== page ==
BLACK-CAPPED PETREL } Pterodroma hasitata
DESCRIPTION: The black-capped petrel is a medium-sized seabird with a blackish-brown cap and collar, blackish-brown upperparts and a primarily white underside. It has long, black-framed wings and pink feet.
RANGE: Limited breeding range in the Caribbean Islands with current nesting colonies found only in Haiti and the Dominican Republic; foraging range in the Atlantic Ocean off the coasts of North Carolina to Florida, particularly in the Gulf Stream, and in the Caribbean Sea off the coasts of Panama and Colombia
HABITAT: Black-capped petrels nest in earthen burrows in steep cliffs on Caribbean islands. They forage in tropical and subtropical waters of the western North Atlantic Ocean, and particularly in the Gulf Stream.
MIGRATION: The migration range extends from foraging areas in North Carolina and Florida to their breeding grounds in Haiti and the Dominican Republic during the wintertime.
BREEDING: Breeding pairs produce a clutch size of one egg per breeding season, which occurs between November and mid-May. Most black-capped petrels breed five to seven years after birth.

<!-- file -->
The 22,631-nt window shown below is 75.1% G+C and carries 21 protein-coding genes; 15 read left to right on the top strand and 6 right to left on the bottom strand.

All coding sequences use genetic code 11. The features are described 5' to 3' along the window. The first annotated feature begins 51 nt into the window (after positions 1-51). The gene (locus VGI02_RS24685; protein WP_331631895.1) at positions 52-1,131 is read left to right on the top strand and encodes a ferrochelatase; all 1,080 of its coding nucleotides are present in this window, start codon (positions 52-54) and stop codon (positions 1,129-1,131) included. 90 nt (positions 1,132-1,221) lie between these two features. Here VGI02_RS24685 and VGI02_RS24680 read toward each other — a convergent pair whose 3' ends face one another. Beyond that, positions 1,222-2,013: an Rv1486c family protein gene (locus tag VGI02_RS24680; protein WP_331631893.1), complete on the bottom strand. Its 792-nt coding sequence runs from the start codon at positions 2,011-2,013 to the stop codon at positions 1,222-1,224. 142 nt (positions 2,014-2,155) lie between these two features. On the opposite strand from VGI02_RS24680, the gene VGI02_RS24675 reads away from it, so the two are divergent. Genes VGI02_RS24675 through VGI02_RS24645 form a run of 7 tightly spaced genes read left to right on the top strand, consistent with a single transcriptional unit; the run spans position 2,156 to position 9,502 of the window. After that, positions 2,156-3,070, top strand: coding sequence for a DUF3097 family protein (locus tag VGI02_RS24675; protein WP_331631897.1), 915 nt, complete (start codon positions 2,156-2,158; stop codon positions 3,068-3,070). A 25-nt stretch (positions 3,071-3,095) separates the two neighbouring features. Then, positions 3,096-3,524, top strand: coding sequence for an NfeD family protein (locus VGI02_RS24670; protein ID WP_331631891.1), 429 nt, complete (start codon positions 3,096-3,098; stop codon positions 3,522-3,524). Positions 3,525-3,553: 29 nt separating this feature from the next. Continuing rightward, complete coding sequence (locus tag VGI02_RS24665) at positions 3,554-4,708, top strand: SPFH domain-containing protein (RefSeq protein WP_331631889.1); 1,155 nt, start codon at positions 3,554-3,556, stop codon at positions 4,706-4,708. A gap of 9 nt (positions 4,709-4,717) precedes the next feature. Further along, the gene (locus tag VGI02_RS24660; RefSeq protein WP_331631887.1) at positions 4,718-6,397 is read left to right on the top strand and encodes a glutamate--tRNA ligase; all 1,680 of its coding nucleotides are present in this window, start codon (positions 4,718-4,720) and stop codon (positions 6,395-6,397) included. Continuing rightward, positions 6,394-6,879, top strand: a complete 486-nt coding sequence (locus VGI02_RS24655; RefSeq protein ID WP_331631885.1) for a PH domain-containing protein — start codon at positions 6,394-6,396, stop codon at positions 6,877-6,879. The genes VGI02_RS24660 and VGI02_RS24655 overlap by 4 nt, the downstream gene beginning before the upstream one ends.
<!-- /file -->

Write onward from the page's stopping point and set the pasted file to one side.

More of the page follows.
LIFE CYCLE: Black-capped petrels can live 40 or more years.
FEEDING: This species of bird typically feeds upon squid, fish, and sargassum algae on the upper surface of the ocean.
THREATS: Offshore oil drilling, hunting, habitat degradation, invasive predators in its nesting areas. Lights, towers, rigs and other human-created infrastructure are major threats to the bird; these structures serve as collision threats for the birds, which fly at high speeds during the night. Deforestation, agricultural modification, fires, and charcoal harvesting in Haiti and the Dominican Republic are having detrimental impacts on the birds' remaining nesting habitat.
POPULATION TREND: Once thought to be extinct, the species currently consists of an estimated 600-2,000 breeding pairs of black-capped petrels that nest in Hispaniola. A 1981 survey of black-capped petrels found 165 breeding pairs at a site in the Dominican Republic. By 1990 the numbers of breeding pairs at that location dropped to only five, reflecting the severity of the species' decline. Historically black-capped petrel breeding sites were believed to exist in Haiti, the Dominican Republic, Cuba, Guadeloupe, Dominica and Martinique, but current colonies are found only on Hispaniola (Haiti and the Dominican Republic).